Aminolipin protects the living and preserves the dead

4.5 million euros of GO-Bio funding for University Hospital Tübingen project to develop formaldehyde substitute

(Stuttgart/Tübingen/Berlin) – Professor Bernhard Hirt from University Hospital Tübingen’s Institute of Clinical Anatomy and Cell Analysis is one of the beneficiaries of the latest GO-Bio funding from the German Federal Ministry of Education and Research (BMBF). He and his research team will be receiving 4.5 million euros over the next three years to take aminolipin to market maturity with a view to replacing highly toxic formaldehyde as a fixing and preservation agent for tissue and organs. The presentation took place last Wednesday at the German Biotechnology Days in Berlin.

For over 100 years, pathologists, anatomists and undertakers have been using formaldehyde to preserve biological tissue and even entire bodies. The aldehyde methanal, as it is officially called in international scientific circles, is now known to be so toxic and carcinogenic, however, that some academic institutions’ accident insurers no longer permit its use following the application of stricter thresholds. Preserving organs and bodies is sometimes essential, though, for example to provide future doctors with practical training. They study human anatomy and practice operations on bodies left to medical science. These corpses need to look and feel as similar as possible to a live patient.

A team of chemists, biologists and doctors from University Hospital Tübingen’s Institute of Clinical Anatomy and Cell Analysis has now developed and filed a patent application for a substitute. In all trials to date, it has demonstrated outstanding fixing and preserving properties for organs and tissue without being harmful to health. The project manager and Medical Director of the institute, Professor Bernhard Hirt, is therefore confident that this new substance will quickly replace formaldehyde in anatomical applications and for interments. “We synthesise aminolipin from near-natural substances. In several trials, it has been shown to inhibit enzymes that are responsible for decomposition, exhibit a wide antimicrobial efficacy spectrum and be highly efficient in halting the process of putrefaction,” he says.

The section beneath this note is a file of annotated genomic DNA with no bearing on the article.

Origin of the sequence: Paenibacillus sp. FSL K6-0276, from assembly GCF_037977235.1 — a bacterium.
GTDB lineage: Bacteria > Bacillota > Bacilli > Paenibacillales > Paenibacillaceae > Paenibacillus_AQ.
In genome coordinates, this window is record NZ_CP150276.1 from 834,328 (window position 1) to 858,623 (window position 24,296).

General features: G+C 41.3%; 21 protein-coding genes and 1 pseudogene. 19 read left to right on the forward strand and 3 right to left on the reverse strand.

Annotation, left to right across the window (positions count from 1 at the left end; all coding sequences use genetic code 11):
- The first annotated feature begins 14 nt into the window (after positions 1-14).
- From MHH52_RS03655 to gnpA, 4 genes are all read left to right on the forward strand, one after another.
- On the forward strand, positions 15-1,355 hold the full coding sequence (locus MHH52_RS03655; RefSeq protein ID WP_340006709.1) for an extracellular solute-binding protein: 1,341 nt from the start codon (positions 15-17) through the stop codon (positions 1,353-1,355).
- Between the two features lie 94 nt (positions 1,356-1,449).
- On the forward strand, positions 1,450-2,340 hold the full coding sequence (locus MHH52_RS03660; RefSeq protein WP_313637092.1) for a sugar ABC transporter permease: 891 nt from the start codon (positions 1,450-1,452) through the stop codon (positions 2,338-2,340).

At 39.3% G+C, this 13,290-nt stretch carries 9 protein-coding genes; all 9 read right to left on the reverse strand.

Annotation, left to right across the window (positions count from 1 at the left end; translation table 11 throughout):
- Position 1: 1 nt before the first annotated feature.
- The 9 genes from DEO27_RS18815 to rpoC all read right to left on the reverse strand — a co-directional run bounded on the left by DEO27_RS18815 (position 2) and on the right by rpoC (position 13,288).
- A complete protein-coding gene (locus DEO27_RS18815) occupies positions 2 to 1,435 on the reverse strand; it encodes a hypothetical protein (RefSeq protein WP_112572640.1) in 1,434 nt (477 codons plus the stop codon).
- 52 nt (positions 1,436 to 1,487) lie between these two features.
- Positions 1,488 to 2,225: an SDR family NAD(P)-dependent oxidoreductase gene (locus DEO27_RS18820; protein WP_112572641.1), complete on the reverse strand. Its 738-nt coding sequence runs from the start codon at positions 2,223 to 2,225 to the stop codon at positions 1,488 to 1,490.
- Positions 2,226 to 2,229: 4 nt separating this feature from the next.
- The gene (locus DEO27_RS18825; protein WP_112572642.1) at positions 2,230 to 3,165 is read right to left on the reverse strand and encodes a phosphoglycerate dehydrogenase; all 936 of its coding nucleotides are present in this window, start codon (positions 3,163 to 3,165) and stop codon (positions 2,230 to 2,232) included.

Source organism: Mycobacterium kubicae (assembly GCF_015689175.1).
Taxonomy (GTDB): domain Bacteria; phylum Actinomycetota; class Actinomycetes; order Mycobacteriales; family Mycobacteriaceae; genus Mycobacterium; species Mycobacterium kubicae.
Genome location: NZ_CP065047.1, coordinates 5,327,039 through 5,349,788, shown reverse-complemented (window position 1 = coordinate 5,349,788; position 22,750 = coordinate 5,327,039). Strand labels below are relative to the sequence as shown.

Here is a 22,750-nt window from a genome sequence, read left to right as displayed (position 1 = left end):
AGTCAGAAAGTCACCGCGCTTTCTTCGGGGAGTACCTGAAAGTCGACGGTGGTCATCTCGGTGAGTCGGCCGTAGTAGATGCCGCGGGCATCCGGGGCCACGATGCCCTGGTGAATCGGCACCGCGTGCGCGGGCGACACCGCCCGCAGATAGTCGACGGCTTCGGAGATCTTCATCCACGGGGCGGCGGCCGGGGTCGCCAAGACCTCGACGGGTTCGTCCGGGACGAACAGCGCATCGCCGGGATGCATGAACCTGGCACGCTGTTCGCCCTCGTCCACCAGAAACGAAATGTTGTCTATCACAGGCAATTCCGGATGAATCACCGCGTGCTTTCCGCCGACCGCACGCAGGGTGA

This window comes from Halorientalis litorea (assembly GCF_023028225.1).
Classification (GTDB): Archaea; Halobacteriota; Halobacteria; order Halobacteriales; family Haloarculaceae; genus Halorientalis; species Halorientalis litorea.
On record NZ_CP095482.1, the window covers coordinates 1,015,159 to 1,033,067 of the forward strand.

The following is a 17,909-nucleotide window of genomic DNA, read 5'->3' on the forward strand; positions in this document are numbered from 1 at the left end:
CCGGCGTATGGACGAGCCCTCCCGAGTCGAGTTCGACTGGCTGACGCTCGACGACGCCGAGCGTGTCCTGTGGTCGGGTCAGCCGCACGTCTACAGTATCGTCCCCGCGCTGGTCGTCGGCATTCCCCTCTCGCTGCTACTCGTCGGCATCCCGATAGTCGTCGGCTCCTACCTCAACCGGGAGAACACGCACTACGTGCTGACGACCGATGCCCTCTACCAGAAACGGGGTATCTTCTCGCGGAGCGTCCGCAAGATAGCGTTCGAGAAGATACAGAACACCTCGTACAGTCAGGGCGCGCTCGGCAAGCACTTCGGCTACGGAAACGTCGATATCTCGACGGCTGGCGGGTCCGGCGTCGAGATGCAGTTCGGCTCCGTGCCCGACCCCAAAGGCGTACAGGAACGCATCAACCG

Having won over the biotechnology funding initiative’s panel of experts, the project was selected to benefit from GO-Bio support. Secretary of State Dr. Georg Schütte from the BMBF congratulated the winners of the latest GO-Bio selection competition at the German Biotechnology Days on 18 and 19 April in Berlin. Over the next three years, the research teams will receive funding to further develop their ideas and turn them into commercial products and services.

The seven selection processes since the start of 2005 have provided – or are still providing – funding for a total of 50 teams. In the coming three years, the research team from Tübingen will be given 4.5 million euros to optimise the manufacturing process for aminolipin and demonstrate its effectiveness in the proof of concept. During this period, it is planned to found a start-up to market the substance.

As Dr. Klaus Eichenberg, Managing Director of BioRegio STERN Management GmbH, explains: “Scientific research produces numerous good ideas, but in the life sciences it takes a lot of time and money to turn these into a market-ready product. GO-Bio funding is targeted at the early phase of projects and most of the new companies founded to date are doing very well, so I’m already looking forward to another successful start-up in the STERN BioRegion.”

Keywords:BioRegio STERN, Dr. Klaus Eichenberg, Prof. Dr. Bernhard Hirt, aminolipin, formaldehyde, GO-Bio funding

Source: New feed